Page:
How difficult it is to even begin to think about the passion of our Lord Jesus Christ. Words sometimes fail us. If someone who was not a Christian asked us to explain what Christ’s suffering and death on the cross meant to us, it would be difficult to put it into words. Our emotions well up to the surface and get in the way. We can hardly talk about it. The right words just won’t come.
Many people withdraw inside of themselves, shutting out the world around them during Good Friday services, when the gospel account of Christ’s passion is read. Many of us who attend Good Friday services in the afternoon, watch the procession of people who venerate the cross in silence. One by one, each person makes a profound statement of their love for Jesus in their own unique way. Words are not needed. Their emotions show on their faces and in their body language. Words may fail us when we contemplate Christ’s death, but our hearts do not. The heart has a language all it’s own, but love is the most difficult of all emotions, to fully express.
Saint Peter had a hard time handling his emotions when the soldiers came for Jesus. He immediately defended him with his sword and cut off the ear of the high priest’s slave. Sometimes we act before we think too, when our emotions are out of hand. But, Jesus calmed the situation down, by telling Peter to put away his sword, because he needed to do what his Father wanted.
We think we know the story about the passion and death of Jesus Christ on the cross really well, because we’ve heard it for many years. However, what we notice about the passion of Jesus Christ is a little different every year. For an example, after the soldiers arrested Jesus, Peter stood with the slaves and guards warming himself by a fire, because it was cold. Have you ever thought about it being cold or a little cool during the day when Jesus was crucified? All of the movies we’ve watched about the passion of Jesus show him sweating a lot, but it may not have been very warm. The cold is something we may not have even considered, when Jesus laying dying on the cross, without wearing any clothes to keep him warm. Criminals were also often crucified completely naked, in order to humiliate them further when they were dying. Every single shred of human decency was taken away from Jesus in the last moments of his life.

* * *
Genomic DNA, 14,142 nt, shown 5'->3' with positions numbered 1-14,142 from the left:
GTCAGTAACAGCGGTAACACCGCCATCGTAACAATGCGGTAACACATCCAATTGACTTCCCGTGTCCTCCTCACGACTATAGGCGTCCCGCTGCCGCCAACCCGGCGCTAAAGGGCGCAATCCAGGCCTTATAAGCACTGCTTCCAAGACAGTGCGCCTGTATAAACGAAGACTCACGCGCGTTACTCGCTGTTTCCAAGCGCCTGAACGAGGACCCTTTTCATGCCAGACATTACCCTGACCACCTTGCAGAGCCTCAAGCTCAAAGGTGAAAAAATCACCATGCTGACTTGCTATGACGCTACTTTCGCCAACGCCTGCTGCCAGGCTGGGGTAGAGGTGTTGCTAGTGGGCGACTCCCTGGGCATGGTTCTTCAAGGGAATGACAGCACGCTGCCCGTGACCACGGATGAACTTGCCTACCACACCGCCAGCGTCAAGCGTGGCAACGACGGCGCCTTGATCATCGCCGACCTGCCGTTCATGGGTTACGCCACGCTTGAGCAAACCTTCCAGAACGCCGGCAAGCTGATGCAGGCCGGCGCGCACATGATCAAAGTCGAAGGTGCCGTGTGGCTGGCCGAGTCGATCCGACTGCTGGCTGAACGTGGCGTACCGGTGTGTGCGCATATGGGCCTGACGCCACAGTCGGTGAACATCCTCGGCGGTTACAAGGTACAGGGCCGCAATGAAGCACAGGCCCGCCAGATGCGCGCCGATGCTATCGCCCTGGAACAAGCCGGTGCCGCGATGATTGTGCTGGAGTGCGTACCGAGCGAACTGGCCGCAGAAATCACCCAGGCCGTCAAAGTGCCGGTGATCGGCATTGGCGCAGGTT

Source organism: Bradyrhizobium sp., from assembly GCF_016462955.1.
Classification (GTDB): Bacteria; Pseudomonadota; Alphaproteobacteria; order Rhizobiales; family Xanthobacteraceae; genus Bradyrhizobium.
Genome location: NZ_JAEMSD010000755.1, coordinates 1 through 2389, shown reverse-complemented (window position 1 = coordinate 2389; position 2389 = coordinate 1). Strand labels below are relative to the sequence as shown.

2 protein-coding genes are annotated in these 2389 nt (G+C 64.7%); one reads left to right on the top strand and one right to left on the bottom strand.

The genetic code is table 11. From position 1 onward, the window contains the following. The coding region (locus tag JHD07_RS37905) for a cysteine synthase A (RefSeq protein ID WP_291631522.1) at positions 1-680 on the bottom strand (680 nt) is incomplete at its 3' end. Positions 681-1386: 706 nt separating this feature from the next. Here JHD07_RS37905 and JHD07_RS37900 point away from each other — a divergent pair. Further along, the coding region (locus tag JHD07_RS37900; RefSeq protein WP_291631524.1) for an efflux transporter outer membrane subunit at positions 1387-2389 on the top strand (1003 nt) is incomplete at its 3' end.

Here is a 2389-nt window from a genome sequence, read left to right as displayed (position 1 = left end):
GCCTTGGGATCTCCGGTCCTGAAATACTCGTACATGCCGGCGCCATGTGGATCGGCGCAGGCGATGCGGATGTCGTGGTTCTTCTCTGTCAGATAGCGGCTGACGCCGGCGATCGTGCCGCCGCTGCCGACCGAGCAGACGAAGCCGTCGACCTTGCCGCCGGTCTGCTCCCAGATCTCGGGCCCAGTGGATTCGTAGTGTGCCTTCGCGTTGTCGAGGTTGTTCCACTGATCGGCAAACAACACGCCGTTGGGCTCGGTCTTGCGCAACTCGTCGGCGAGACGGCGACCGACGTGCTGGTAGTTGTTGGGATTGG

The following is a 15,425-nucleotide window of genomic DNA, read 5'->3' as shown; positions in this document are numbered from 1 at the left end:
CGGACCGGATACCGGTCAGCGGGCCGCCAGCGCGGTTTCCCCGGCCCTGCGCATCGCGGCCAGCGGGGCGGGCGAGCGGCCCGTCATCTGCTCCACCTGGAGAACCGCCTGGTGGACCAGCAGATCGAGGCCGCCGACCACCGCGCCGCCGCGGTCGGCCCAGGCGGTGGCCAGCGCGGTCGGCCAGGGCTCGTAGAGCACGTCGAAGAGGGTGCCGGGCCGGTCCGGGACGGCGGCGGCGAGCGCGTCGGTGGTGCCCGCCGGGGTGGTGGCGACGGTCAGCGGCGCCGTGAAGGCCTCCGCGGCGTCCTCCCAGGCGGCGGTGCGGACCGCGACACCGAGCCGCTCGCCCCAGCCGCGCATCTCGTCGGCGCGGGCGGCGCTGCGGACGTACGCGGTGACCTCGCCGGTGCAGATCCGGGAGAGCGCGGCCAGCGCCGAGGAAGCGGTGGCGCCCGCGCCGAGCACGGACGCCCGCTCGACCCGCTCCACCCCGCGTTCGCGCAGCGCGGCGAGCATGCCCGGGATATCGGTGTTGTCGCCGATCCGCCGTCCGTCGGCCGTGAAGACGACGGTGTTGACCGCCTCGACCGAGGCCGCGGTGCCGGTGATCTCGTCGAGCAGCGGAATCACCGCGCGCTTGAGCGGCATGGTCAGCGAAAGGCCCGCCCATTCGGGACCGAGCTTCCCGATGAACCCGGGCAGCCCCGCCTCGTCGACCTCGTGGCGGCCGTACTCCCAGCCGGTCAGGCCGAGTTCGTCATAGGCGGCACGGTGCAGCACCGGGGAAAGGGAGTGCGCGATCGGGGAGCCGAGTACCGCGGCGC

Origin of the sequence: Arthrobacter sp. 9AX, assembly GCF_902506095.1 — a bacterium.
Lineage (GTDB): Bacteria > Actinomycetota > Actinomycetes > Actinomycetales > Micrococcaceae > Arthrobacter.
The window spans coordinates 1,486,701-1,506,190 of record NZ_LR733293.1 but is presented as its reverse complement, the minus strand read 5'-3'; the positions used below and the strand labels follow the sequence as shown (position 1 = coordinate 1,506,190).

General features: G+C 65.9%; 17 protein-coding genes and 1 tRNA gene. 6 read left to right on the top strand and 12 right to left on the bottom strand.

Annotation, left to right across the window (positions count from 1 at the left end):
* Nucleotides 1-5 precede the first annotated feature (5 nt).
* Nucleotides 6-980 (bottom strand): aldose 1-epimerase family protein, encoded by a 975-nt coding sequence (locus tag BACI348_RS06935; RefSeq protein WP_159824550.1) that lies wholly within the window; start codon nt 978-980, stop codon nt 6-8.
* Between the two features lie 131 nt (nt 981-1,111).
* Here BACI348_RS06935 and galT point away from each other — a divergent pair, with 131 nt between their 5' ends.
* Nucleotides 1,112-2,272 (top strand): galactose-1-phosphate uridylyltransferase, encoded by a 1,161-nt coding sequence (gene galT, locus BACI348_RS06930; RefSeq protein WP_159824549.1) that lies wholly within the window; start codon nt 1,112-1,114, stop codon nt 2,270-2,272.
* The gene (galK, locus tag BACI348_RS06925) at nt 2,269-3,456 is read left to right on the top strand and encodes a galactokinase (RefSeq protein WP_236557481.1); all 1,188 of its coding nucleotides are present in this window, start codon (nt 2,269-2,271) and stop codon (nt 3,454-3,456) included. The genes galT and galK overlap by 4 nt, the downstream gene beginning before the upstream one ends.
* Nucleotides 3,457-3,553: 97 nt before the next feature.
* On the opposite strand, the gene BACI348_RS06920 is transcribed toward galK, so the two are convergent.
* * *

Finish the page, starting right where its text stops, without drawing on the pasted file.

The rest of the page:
And yet, the Jews that brought Jesus to Caiaphas would not even enter the praetorium, for fear of defiling themselves so they wouldn’t be able to eat the Passover meal. What’s wrong with this picture? If we think life isn’t fair for us sometimes, then we should remember it wasn’t fair for Jesus Christ either.
The Jews even had to find someone else to do their dirty work for them, because they could not execute Jesus themselves. Pilate didn’t want to go along with it though. We need to give him a little credit for that. Pilate wasn’t even a Jew, but he recognized that Jesus was not an ordinary person. Did you notice Pilate’s reaction after the Jews told him that Jesus was guilty because he made himself out to be the Son of God. The scriptures said, “Now when Pilate heard this statement, he became even more afraid.”
Jesus had compassion on Pilate’s plight. He was caught in the middle of a very difficult situation that he didn’t want to be a part of. Jesus understood this, and did not condemn the man, who would sentence him to be crucified. Jesus told Pilate, “You would have no power over me if it had not been given to you from above. For this reason the one who handed me over to you has the greater sin.” Jesus even eased the guilt of his executioner.
When Jesus was crucified, Pilate had a sign made, written in three different languages stating that Jesus was the King of the Jews, and he would not remove it, even after the chief priests went to him and asked him to remove it. He said, “What I have written, I have written.” Even Pilate recognized Jesus was no ordinary man. He didn’t want anything to do with his death, and he wanted everyone to know that the Jewish people were the ones who were guilty of killing him.
Thankfully, the gospel account of Jesus’s death on the cross today is not as detailed as the readings we had on Palm Sunday. It is still very difficult to read them, but it is also very difficult just to think about Mary’s suffering as she stood beneath the cross, watching her son die. The pain must have felt like a knife cutting into her heart, just like Simeon had predicted the day Mary and Joseph presented baby Jesus in the temple. How could she have stood the pain, standing by helplessly, while her son suffered such a horrible death, watching his life slowly slipping away and there was nothing she could do?
There was nothing Jesus could do to ease her pain while she watched him die, but give her to John. He gave his mother to John, to love her, and take care of her for him, after he was gone. They needed each other. They would need each other to get through the days ahead of them. Mary needed John, but John also needed Mary.
We need Mary too, in our own moments of weakness. When we suffer over our own families. When life gets to be too much. Too difficult. Too hard to handle by ourselves. We are not always as strong as her. We are weaker than Mary. When our own faith falters and we are not so sure about our own lives anymore, we should try to remember what Jesus said in the last moments of his life on earth, to “Behold, your mother”.
Mary is our mother now. She guides us back to her son.
Everything we need to know about life, is found in the death of Jesus Christ on the cross.